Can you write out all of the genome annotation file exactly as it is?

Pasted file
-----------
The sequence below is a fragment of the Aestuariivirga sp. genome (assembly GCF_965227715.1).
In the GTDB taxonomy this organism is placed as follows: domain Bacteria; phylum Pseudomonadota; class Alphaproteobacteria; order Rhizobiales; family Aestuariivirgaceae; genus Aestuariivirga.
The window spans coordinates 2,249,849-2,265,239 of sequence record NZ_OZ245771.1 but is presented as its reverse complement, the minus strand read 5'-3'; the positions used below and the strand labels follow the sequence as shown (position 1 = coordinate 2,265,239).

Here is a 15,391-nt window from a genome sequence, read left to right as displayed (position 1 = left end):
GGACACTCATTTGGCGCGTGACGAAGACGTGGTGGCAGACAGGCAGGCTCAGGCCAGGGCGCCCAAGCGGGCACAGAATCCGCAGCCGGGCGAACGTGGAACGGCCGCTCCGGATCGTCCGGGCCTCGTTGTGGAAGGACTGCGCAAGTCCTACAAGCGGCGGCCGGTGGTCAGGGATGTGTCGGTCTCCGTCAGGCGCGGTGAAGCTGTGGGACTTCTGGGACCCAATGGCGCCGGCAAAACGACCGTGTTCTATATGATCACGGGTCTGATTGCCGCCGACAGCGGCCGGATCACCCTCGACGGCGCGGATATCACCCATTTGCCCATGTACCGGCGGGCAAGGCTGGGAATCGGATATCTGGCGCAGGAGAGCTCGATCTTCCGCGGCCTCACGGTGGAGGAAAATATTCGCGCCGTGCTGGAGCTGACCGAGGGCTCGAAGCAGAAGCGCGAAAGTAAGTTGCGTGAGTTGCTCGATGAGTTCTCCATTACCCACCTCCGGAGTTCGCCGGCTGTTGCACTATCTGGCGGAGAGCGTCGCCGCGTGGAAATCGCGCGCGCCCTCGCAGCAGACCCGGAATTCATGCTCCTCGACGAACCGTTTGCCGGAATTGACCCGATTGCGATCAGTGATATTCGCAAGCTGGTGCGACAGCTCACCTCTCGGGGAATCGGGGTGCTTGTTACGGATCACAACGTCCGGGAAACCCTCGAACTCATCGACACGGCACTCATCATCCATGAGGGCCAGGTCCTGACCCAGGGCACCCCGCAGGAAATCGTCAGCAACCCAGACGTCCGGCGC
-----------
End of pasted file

The sequence below is a fragment of the Aestuariivirga sp. genome (assembly GCF_965227715.1).
In the GTDB taxonomy this organism is placed as follows: domain Bacteria; phylum Pseudomonadota; class Alphaproteobacteria; order Rhizobiales; family Aestuariivirgaceae; genus Aestuariivirga.
The window spans coordinates 2,249,849-2,265,239 of sequence record NZ_OZ245771.1 but is presented as its reverse complement, the minus strand read 5'-3'; the positions used below and the strand labels follow the sequence as shown (position 1 = coordinate 2,265,239).

Here is a 15,391-nt window from a genome sequence, read left to right as displayed (position 1 = left end):
GGACACTCATTTGGCGCGTGACGAAGACGTGGTGGCAGACAGGCAGGCTCAGGCCAGGGCGCCCAAGCGGGCACAGAATCCGCAGCCGGGCGAACGTGGAACGGCCGCTCCGGATCGTCCGGGCCTCGTTGTGGAAGGACTGCGCAAGTCCTACAAGCGGCGGCCGGTGGTCAGGGATGTGTCGGTCTCCGTCAGGCGCGGTGAAGCTGTGGGACTTCTGGGACCCAATGGCGCCGGCAAAACGACCGTGTTCTATATGATCACGGGTCTGATTGCCGCCGACAGCGGCCGGATCACCCTCGACGGCGCGGATATCACCCATTTGCCCATGTACCGGCGGGCAAGGCTGGGAATCGGATATCTGGCGCAGGAGAGCTCGATCTTCCGCGGCCTCACGGTGGAGGAAAATATTCGCGCCGTGCTGGAGCTGACCGAGGGCTCGAAGCAGAAGCGCGAAAGTAAGTTGCGTGAGTTGCTCGATGAGTTCTCCATTACCCACCTCCGGAGTTCGCCGGCTGTTGCACTATCTGGCGGAGAGCGTCGCCGCGTGGAAATCGCGCGCGCCCTCGCAGCAGACCCGGAATTCATGCTCCTCGACGAACCGTTTGCCGGAATTGACCCGATTGCGATCAGTGATATTCGCAAGCTGGTGCGACAGCTCACCTCTCGGGGAATCGGGGTGCTTGTTACGGATCACAACGTCCGGGAAACCCTCGAACTCATCGACACGGCACTCATCATCCATGAGGGCCAGGTCCTGACCCAGGGCACCCCGCAGGAAATCGTCAGCAACCCAGACGTCCGGCGC